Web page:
The Supreme Court ruling does not preclude prosecutors from drawing up an arrest warrant in the future based on a person's DNA. Rest of Article. . . [Mark Godsey]
From NPR.com: Two former Black Panthers imprisoned in Louisiana are out of solitary confinement for the first time since the 1970s. State corrections officials say Herman Wallace and Albert Woodfox were moved into a "maximum security dormitory" earlier this week. Louisiana prison officials once said the men, known as the Angola 2, would never be moved. Listen. . . [Mark Godsey]
Sunday, March 30, 2008
From NYTimes.com: A couple of years ago, Justice Antonin Scalia, concurring in a Supreme Court death penalty decision, took stock of the American criminal justice system and pronounced himself satisfied. The rate at which innocent people are convicted of felonies is, he said, less than three-hundredths of 1 percent — .027 percent, to be exact.
That rate, he said, is acceptable. “One cannot have a system of criminal punishment without accepting the possibility that someone will be punished mistakenly,” he wrote. “That is a truism, not a revelation.”
But there is reason to question Justice Scalia’s math. He had, citing the methodology of an Oregon prosecutor, divided an estimate of the number of exonerated prisoners, almost all of them in murder and rape cases, by the total of all felony convictions.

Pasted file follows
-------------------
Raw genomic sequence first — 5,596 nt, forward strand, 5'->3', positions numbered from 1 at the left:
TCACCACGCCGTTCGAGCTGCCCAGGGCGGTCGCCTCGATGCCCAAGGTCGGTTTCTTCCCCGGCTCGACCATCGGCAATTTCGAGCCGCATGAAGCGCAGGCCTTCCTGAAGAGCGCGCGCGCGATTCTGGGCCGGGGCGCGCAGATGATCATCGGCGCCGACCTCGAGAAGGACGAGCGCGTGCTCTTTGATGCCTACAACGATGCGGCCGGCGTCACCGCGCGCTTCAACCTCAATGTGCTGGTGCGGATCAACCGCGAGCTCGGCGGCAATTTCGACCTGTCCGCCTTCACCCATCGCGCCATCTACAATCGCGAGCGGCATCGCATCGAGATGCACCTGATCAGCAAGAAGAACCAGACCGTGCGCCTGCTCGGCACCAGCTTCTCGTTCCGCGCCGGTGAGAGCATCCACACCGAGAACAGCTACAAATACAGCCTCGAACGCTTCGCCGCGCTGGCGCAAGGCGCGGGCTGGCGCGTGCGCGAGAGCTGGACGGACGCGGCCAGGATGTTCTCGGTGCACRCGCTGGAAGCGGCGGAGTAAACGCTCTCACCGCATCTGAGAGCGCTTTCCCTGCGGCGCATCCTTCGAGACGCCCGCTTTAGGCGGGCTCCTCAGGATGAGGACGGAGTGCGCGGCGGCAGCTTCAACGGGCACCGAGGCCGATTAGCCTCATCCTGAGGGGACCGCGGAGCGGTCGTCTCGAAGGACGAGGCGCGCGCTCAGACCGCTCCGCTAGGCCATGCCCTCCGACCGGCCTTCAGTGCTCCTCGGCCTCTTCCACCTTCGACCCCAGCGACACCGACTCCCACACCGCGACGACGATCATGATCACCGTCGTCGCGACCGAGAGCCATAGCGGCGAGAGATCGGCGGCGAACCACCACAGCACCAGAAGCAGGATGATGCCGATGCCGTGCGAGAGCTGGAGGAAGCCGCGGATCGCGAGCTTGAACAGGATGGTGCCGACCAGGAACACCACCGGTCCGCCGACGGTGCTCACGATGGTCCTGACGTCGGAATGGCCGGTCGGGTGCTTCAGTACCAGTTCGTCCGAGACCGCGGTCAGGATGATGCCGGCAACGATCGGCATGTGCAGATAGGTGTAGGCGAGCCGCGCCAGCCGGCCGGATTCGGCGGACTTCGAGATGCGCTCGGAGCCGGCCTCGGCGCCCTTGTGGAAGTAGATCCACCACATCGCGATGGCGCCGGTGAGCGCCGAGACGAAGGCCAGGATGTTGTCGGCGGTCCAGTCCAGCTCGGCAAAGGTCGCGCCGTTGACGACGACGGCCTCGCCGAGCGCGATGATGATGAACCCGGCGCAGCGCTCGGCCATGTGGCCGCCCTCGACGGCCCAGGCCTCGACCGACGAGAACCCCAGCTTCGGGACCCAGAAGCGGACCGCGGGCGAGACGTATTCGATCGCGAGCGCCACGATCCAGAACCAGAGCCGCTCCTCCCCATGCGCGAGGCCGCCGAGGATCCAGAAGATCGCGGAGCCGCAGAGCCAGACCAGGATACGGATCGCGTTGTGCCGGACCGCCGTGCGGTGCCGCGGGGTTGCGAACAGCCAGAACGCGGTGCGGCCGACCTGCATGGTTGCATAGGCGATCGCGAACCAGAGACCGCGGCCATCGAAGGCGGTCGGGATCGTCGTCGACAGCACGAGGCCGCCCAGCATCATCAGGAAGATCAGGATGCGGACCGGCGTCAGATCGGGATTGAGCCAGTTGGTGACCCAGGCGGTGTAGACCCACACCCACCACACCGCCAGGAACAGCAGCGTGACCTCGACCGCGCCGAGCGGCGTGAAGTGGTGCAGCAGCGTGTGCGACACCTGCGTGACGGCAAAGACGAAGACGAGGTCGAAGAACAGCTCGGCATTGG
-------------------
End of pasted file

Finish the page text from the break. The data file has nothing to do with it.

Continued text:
“By this logic,” Samuel R. Gross, a law professor at the University of Michigan, wrote in a response to be published in this year’s Annual Review of Law and Social Science, “we could estimate the proportion of baseball players who’ve used steroids by dividing the number of major league players who’ve been caught by the total of all baseball players at all levels: major league, minor league, semipro, college and Little League — and maybe throwing in football and basketball players as well.”
Joshua Marquis, the Oregon prosecutor cited by Justice Scalia, granted the logic of Professor Gross’s critique but not his conclusion.
“He correctly points out,” Mr. Marquis, the district attorney in Clatsop County, Ore., said of Professor Gross, “that rape and murders are only a small percentage of all crimes, but then has absolutely no real data to suggest there are epidemic false convictions in, say, burglary cases.”
What the debate demonstrates is that we know almost nothing about the number of innocent people in prison. That is because any effort to estimate it involves extrapolation from just two numbers, neither one satisfactory. Rest of Article. . . [Mark Godsey]